Ultramarine Lorikeet
Vini ultramarina

Ultramarine Lorikeet

The Ultramarine Lorikeet (Vini ultramarina) has a length of 18 cm.. and an approximate weight of 35 g..

Front bright navy blue iridescent; crown and nape Mallow dark blue with streaks of light blue; lores and spots on ear-coverts, white (bases of ear-coverts, Purple and blue). Mantle and covert wing, Navy blue; rump and tail coverts, dark blue light. The flight feather, light blue, Blackish internal. Blue off the Underwing coverts. Throat dark blue with white speckles; in the band chest mauve blue with área subterminal pale blue feathers. Belly blank slate bases in feathers, giving a mottled appearance; the thighs dark blue malva; coverts, Turquoise.

The uppertail-coverts, whitish blue with navy blue light diffuse in the outer margins;
undertail coverts whitish merged with navy and some irregular gray markings.

Bill yellow orange, upper mandible, blackish brown at the base; irises brownish yellow; the orange legs.

Both sexes are equal but the female It is slightly smaller.

The immature adult differ by the absence of white on underparts, they are uniformly blackish. Also by bill black, irises Dark Brown and legs orange-brown.

  • Sound of the Ultramarine Lorikeet.
[audio:HTTPS://www.mascotarios.org/wp-content/themes/imageless_gray_beauty/sonidos/Lori Ultramar.mp3]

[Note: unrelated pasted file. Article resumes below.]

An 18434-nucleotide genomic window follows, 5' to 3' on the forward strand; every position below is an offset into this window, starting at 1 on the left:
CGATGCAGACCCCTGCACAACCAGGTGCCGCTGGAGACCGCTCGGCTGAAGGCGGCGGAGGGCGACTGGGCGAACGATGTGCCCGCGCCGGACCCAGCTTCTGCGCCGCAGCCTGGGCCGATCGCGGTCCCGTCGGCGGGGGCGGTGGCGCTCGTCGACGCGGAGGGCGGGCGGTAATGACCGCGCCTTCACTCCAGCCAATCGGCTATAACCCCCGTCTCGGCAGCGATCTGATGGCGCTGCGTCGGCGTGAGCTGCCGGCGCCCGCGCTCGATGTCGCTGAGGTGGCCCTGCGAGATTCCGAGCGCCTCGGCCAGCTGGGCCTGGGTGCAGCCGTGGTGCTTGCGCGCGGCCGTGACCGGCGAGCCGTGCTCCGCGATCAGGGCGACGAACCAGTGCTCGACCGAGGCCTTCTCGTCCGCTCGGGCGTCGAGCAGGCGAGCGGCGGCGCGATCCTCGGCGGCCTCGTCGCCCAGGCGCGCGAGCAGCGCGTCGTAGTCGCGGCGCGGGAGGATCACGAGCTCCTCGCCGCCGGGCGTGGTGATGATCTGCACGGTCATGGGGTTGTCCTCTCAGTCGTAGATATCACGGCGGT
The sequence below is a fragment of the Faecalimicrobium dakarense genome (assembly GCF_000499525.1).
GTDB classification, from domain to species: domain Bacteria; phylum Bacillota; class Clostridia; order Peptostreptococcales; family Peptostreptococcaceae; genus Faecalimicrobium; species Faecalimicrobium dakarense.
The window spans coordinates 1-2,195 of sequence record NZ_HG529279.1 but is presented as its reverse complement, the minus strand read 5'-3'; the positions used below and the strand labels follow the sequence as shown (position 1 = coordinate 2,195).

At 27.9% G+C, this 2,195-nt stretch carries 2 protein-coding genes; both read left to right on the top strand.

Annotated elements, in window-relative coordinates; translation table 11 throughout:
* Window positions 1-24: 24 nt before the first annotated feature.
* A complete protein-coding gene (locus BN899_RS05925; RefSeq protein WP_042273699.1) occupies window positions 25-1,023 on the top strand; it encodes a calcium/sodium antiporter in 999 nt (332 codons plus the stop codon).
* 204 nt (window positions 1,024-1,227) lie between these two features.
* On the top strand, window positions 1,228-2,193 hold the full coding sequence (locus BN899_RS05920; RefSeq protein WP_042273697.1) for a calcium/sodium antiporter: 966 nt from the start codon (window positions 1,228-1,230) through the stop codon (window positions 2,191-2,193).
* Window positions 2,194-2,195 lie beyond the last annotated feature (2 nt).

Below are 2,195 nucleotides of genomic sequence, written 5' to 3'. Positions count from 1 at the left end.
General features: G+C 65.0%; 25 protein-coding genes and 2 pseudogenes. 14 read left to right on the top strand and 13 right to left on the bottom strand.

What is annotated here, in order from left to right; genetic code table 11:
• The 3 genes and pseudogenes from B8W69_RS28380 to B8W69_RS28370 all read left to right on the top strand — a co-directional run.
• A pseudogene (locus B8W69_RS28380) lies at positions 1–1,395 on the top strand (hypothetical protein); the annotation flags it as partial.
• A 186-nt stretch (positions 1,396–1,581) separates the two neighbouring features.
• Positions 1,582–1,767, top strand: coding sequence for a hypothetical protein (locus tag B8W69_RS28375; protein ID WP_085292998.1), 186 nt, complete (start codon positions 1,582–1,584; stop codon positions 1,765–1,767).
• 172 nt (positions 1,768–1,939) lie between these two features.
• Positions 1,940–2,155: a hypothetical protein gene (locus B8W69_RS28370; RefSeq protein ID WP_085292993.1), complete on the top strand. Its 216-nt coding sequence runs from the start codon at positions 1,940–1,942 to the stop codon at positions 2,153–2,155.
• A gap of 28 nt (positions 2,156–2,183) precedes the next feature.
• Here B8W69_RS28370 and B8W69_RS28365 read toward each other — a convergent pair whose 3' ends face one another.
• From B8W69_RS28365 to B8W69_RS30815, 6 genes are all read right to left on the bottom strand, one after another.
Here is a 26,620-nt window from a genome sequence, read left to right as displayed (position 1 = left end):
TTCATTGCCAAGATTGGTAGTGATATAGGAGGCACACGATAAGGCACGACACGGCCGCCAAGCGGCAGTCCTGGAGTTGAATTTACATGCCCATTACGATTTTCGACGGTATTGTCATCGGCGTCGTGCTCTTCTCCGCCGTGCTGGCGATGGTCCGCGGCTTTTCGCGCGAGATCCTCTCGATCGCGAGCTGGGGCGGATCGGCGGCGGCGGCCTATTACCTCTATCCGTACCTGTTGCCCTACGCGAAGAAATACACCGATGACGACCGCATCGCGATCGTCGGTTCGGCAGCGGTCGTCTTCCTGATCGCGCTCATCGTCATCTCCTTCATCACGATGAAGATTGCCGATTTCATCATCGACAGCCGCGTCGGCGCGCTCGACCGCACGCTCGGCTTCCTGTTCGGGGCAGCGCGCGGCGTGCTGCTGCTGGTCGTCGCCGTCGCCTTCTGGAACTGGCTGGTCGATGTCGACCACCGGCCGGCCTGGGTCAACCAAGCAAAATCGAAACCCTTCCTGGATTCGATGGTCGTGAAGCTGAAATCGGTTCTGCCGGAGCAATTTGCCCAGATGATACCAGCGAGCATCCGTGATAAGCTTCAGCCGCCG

Habitat:

In the Decade of 1970 in Nuku Hiva, These parrots were found only in pristine forests (that they have not been touched and that it is in its original condition) on the 700 m.

There is a similar habitat preferences in UA Pu, where are located mainly in montane forests between 700 and 1.000 m. Populations have also been of Ultramarine Lorikeet in banana plantations, coconut and mango (Mangifera indica), in coastal areas.

The species seems to have a wider range of habitat preferences in UA Pu., being found at altitudes ranging from the coast to wooded crests.

They feed in trees with flowers, especially coconut trees and Erythrina.

Loud and lively; the birds move freely between the canopy and lower floors, allowing the human approach. They usually travel in pairs or groups of up to a dozen of individuals. The majority of flights performed below the level of the trees, but for longer distances they rise spiral up to considerable heights.

Extremely Active, rarely long they stay in a tree and feeds using the peak acrobaticamente support.

Reproduction:

The nesting of these birds is from June to August.

It nests in hollow trees, preferring Artocarpus altilis, Pometia, Pandanus tectorius and Hibiscus tileacus. Sometimes they use the old nest of another species. They lay two white eggs.

A record of breeding in captivity gives chick a period of eight weeks to become independent.

Food:

It feeds on a great variety of trees in flower, nectar and pollen. Within your preferences are the flowers of the coconut palm, the native tree and banana Hibiscus tileaceus.

It also feeds on fruits, especially mango and insects.